[c.tenor.com image 480x270] [View Full Size image _x_]


Is it plugged in?
 
2022-09-22 3:25:15 PM  
NASA's Tuesday announcement states the wheel "exhibited what appears to be increased friction during setup for a science observation."

You gotta go forward and reverse to rock it back and forth. That'll get it unstuck.
 
2022-09-22 3:26:18 PM  

X-Geek: NASA's Tuesday announcement states the wheel "exhibited what appears to be increased friction during setup for a science observation."

You gotta go forward and reverse to rock it back and forth. That'll get it unstuck.


That's essentially what they're gonna do.

Maybe heat it up a bit, too, if they can...
 
2022-09-22 3:41:14 PM  
Have they tried sending thoughts and prayers?   I'm told that's the solution for everything.

Mind you, I had some issues with gain in an electronic circuit some months back and no amount of praying seemed to help.  Eventually I had to resort to science and recalculate the gain figures and replace some components and then it worked.  Maybe I was just praying wrong?
 
2022-09-22 3:43:59 PM  

bughunter: A "grating-wheel" mechanism for this mode, which helps scientists further narrow down and select the sort of wavelength through which they want to view the Universe, had an issue on August 24. NASA's Tuesday announcement states the wheel "exhibited what appears to be increased friction during setup for a science observation."

tl;dr: The gratings are grinding


They forgot the hyphen and ordered a "grating wheel" by mistake.
 
2022-09-22 4:03:07 PM  

CluelessMoron: Have they tried sending thoughts and prayers?   I'm told that's the solution for everything.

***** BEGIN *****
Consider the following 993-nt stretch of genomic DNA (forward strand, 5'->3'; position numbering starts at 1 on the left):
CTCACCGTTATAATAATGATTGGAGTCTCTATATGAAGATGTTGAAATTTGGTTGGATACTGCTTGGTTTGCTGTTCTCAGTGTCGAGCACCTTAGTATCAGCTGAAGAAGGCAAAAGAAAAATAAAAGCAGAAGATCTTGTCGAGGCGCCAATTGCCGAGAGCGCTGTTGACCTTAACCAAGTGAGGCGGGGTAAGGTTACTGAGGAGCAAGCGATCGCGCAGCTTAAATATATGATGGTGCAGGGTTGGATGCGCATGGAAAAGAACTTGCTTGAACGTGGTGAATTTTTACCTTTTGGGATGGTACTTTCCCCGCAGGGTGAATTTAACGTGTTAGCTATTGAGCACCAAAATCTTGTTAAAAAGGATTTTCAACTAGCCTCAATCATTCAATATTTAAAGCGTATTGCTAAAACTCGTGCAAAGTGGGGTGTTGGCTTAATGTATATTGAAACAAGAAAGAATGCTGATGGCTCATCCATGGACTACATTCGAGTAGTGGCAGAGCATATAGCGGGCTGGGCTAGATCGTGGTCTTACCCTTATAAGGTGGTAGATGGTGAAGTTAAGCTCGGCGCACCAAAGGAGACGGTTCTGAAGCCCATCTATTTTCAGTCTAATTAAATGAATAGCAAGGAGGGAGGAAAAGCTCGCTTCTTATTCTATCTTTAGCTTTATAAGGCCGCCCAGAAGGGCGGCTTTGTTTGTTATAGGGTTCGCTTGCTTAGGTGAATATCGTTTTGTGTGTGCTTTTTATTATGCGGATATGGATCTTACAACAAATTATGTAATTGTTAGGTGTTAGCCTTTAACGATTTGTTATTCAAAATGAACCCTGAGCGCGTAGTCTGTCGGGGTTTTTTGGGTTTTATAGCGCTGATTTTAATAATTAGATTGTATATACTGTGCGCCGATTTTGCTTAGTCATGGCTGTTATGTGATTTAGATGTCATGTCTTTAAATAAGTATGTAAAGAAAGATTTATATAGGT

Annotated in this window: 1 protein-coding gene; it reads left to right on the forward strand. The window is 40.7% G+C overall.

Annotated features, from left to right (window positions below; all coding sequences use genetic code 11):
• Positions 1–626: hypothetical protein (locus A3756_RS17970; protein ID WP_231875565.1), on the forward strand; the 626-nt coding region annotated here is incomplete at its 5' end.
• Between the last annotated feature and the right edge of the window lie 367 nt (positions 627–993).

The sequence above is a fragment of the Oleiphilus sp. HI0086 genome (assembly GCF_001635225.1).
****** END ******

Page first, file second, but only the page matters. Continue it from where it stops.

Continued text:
Mind you, I had some issues with gain in an electronic circuit some months back and no amount of praying seemed to help.  Eventually I had to resort to science and recalculate the gain figures and replace some components and then it worked.  Maybe I was just praying wrong?


You clearly used substandard holy unguents and purity seals.
 
2022-09-22 4:10:09 PM  
This news grinds my gears.
 
2022-09-22 4:11:39 PM  

GalFisk: bughunter: A "grating-wheel" mechanism for this mode, which helps scientists further narrow down and select the sort of wavelength through which they want to view the Universe, had an issue on August 24. NASA's Tuesday announcement states the wheel "exhibited what appears to be increased friction during setup for a science observation."

tl;dr: The gratings are grinding

They forgot the hyphen and ordered a "grating wheel" by mistake.


Well it can't be all that grate if it's not working!

I'll let myself out...
 
2022-09-22 4:25:52 PM  

inner ted: backhand.slap.of.reason: This is a job for BOB.

[Fark user image image 425x462]

[Fark user image 250x353]
Last image from JWT


Damn you sir.  That movie scared the bejeezus out of me as a kid.
 
2022-09-22 4:39:15 PM  
So, I guesselecting a name that didn't rhyme with "Trouble" didn't help?

Fark user imageView Full Size
 
2022-09-22 4:41:56 PM  
As long as it provides us with a definitive look at Uranus it will have been worth it.